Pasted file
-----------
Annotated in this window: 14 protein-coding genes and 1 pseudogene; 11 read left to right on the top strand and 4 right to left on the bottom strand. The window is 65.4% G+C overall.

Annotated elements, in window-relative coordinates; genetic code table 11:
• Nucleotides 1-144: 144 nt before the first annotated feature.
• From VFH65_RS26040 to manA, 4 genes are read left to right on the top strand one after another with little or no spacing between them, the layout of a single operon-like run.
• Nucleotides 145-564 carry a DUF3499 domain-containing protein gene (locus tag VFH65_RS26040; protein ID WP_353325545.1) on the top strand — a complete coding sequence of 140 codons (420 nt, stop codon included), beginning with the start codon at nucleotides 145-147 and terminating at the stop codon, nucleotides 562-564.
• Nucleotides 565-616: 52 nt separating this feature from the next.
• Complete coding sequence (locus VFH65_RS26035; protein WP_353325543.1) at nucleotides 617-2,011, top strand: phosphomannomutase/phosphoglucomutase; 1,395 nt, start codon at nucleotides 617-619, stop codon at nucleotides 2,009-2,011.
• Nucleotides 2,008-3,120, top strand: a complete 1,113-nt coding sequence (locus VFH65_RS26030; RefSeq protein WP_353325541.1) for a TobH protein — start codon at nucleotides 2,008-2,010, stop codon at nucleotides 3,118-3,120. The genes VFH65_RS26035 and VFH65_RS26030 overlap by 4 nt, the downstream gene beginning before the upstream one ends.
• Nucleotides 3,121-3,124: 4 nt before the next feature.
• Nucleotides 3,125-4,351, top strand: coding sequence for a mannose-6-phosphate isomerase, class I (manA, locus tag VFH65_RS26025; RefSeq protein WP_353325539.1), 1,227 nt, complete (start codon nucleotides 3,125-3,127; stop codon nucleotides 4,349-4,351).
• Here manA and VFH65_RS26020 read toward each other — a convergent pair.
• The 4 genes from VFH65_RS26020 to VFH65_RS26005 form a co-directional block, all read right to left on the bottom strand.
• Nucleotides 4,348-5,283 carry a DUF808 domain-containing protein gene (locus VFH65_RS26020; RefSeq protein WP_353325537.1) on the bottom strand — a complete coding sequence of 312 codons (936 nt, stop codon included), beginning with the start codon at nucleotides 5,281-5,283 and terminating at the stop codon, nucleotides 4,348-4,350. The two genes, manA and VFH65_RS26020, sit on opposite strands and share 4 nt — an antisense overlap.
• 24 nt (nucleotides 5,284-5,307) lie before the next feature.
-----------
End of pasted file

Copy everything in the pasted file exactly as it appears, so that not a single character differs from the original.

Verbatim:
Annotated in this window: 14 protein-coding genes and 1 pseudogene; 11 read left to right on the top strand and 4 right to left on the bottom strand. The window is 65.4% G+C overall.

Annotated elements, in window-relative coordinates; genetic code table 11:
• Nucleotides 1-144: 144 nt before the first annotated feature.
• From VFH65_RS26040 to manA, 4 genes are read left to right on the top strand one after another with little or no spacing between them, the layout of a single operon-like run.
• Nucleotides 145-564 carry a DUF3499 domain-containing protein gene (locus tag VFH65_RS26040; protein ID WP_353325545.1) on the top strand — a complete coding sequence of 140 codons (420 nt, stop codon included), beginning with the start codon at nucleotides 145-147 and terminating at the stop codon, nucleotides 562-564.
• Nucleotides 565-616: 52 nt separating this feature from the next.
• Complete coding sequence (locus VFH65_RS26035; protein WP_353325543.1) at nucleotides 617-2,011, top strand: phosphomannomutase/phosphoglucomutase; 1,395 nt, start codon at nucleotides 617-619, stop codon at nucleotides 2,009-2,011.
• Nucleotides 2,008-3,120, top strand: a complete 1,113-nt coding sequence (locus VFH65_RS26030; RefSeq protein WP_353325541.1) for a TobH protein — start codon at nucleotides 2,008-2,010, stop codon at nucleotides 3,118-3,120. The genes VFH65_RS26035 and VFH65_RS26030 overlap by 4 nt, the downstream gene beginning before the upstream one ends.
• Nucleotides 3,121-3,124: 4 nt before the next feature.
• Nucleotides 3,125-4,351, top strand: coding sequence for a mannose-6-phosphate isomerase, class I (manA, locus tag VFH65_RS26025; RefSeq protein WP_353325539.1), 1,227 nt, complete (start codon nucleotides 3,125-3,127; stop codon nucleotides 4,349-4,351).
• Here manA and VFH65_RS26020 read toward each other — a convergent pair.
• The 4 genes from VFH65_RS26020 to VFH65_RS26005 form a co-directional block, all read right to left on the bottom strand.
• Nucleotides 4,348-5,283 carry a DUF808 domain-containing protein gene (locus VFH65_RS26020; RefSeq protein WP_353325537.1) on the bottom strand — a complete coding sequence of 312 codons (936 nt, stop codon included), beginning with the start codon at nucleotides 5,281-5,283 and terminating at the stop codon, nucleotides 4,348-4,350. The two genes, manA and VFH65_RS26020, sit on opposite strands and share 4 nt — an antisense overlap.
• 24 nt (nucleotides 5,284-5,307) lie before the next feature.